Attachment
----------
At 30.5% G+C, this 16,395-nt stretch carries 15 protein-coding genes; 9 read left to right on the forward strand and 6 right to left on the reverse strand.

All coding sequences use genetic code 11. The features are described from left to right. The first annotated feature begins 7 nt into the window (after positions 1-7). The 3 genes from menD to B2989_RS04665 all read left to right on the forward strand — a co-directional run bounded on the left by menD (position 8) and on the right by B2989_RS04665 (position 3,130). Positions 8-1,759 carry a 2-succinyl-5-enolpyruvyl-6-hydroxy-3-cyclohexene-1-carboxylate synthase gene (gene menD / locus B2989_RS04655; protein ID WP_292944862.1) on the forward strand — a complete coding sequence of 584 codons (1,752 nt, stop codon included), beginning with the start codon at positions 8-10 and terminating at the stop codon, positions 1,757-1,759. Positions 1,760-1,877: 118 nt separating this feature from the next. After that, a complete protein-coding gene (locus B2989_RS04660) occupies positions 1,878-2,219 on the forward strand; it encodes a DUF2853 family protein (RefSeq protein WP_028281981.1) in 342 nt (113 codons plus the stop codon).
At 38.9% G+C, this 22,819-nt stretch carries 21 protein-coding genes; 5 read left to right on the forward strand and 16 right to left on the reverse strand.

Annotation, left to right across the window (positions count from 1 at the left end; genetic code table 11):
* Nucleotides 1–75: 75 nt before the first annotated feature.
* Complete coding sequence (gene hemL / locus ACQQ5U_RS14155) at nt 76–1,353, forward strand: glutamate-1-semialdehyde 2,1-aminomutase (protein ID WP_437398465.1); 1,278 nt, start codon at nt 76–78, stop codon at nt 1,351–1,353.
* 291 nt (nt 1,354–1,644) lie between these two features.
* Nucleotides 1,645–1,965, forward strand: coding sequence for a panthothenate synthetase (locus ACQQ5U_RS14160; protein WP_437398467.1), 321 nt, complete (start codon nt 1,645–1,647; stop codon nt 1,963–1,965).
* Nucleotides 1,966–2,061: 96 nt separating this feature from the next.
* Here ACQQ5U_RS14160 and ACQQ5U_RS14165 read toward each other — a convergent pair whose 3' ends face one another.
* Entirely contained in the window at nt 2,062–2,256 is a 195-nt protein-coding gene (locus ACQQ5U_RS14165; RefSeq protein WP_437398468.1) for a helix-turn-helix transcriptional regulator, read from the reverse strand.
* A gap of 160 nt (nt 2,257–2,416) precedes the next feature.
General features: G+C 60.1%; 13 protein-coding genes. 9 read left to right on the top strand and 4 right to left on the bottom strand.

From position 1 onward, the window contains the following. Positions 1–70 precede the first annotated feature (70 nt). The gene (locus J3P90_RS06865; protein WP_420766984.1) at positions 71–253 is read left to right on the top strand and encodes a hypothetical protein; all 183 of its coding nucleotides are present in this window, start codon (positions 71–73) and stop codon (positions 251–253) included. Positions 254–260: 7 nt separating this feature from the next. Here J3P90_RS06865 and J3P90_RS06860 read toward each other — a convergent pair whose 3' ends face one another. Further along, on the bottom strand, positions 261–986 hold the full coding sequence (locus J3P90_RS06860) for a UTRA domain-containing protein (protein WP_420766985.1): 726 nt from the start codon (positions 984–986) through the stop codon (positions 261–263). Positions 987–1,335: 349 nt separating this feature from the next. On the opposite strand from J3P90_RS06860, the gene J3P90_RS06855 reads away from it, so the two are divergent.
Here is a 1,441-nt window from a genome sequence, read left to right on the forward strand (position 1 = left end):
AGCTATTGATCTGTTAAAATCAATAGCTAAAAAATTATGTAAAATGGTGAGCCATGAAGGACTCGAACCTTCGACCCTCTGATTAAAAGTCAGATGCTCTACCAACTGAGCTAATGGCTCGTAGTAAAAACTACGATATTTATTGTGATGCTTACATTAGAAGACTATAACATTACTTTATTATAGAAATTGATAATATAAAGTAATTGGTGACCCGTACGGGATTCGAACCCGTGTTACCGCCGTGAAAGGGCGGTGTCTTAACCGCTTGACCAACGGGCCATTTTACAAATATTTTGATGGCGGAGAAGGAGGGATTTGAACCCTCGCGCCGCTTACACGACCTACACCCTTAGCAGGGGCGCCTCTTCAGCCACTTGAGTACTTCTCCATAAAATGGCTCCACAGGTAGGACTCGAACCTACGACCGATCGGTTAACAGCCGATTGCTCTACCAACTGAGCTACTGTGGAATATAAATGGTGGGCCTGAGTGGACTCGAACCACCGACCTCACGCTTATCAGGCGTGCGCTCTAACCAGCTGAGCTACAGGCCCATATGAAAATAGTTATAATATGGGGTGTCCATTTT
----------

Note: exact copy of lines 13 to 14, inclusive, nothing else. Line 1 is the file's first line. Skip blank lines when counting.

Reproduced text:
General features: G+C 60.1%; 13 protein-coding genes. 9 read left to right on the top strand and 4 right to left on the bottom strand.

From position 1 onward, the window contains the following. Positions 1–70 precede the first annotated feature (70 nt). The gene (locus J3P90_RS06865; protein WP_420766984.1) at positions 71–253 is read left to right on the top strand and encodes a hypothetical protein; all 183 of its coding nucleotides are present in this window, start codon (positions 71–73) and stop codon (positions 251–253) included. Positions 254–260: 7 nt separating this feature from the next. Here J3P90_RS06865 and J3P90_RS06860 read toward each other — a convergent pair whose 3' ends face one another. Further along, on the bottom strand, positions 261–986 hold the full coding sequence (locus J3P90_RS06860) for a UTRA domain-containing protein (protein WP_420766985.1): 726 nt from the start codon (positions 984–986) through the stop codon (positions 261–263). Positions 987–1,335: 349 nt separating this feature from the next. On the opposite strand from J3P90_RS06860, the gene J3P90_RS06855 reads away from it, so the two are divergent.